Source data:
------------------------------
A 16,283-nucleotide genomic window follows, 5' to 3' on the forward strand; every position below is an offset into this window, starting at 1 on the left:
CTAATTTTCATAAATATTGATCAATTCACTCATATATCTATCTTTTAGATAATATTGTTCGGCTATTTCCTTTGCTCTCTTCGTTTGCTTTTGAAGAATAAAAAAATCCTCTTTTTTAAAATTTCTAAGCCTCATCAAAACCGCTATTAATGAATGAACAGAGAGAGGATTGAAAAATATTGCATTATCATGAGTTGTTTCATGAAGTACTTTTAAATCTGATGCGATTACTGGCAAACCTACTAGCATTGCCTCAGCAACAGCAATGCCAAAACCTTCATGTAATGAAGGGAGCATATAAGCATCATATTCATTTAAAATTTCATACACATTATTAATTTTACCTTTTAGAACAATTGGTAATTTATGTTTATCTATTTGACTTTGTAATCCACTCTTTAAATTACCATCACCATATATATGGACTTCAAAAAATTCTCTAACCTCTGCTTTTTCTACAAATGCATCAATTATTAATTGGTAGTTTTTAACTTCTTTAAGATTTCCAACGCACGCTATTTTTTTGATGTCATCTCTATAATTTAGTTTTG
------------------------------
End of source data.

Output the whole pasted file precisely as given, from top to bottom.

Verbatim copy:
A 16,283-nucleotide genomic window follows, 5' to 3' on the forward strand; every position below is an offset into this window, starting at 1 on the left:
CTAATTTTCATAAATATTGATCAATTCACTCATATATCTATCTTTTAGATAATATTGTTCGGCTATTTCCTTTGCTCTCTTCGTTTGCTTTTGAAGAATAAAAAAATCCTCTTTTTTAAAATTTCTAAGCCTCATCAAAACCGCTATTAATGAATGAACAGAGAGAGGATTGAAAAATATTGCATTATCATGAGTTGTTTCATGAAGTACTTTTAAATCTGATGCGATTACTGGCAAACCTACTAGCATTGCCTCAGCAACAGCAATGCCAAAACCTTCATGTAATGAAGGGAGCATATAAGCATCATATTCATTTAAAATTTCATACACATTATTAATTTTACCTTTTAGAACAATTGGTAATTTATGTTTATCTATTTGACTTTGTAATCCACTCTTTAAATTACCATCACCATATATATGGACTTCAAAAAATTCTCTAACCTCTGCTTTTTCTACAAATGCATCAATTATTAATTGGTAGTTTTTAACTTCTTTAAGATTTCCAACGCACGCTATTTTTTTGATGTCATCTCTATAATTTAGTTTTG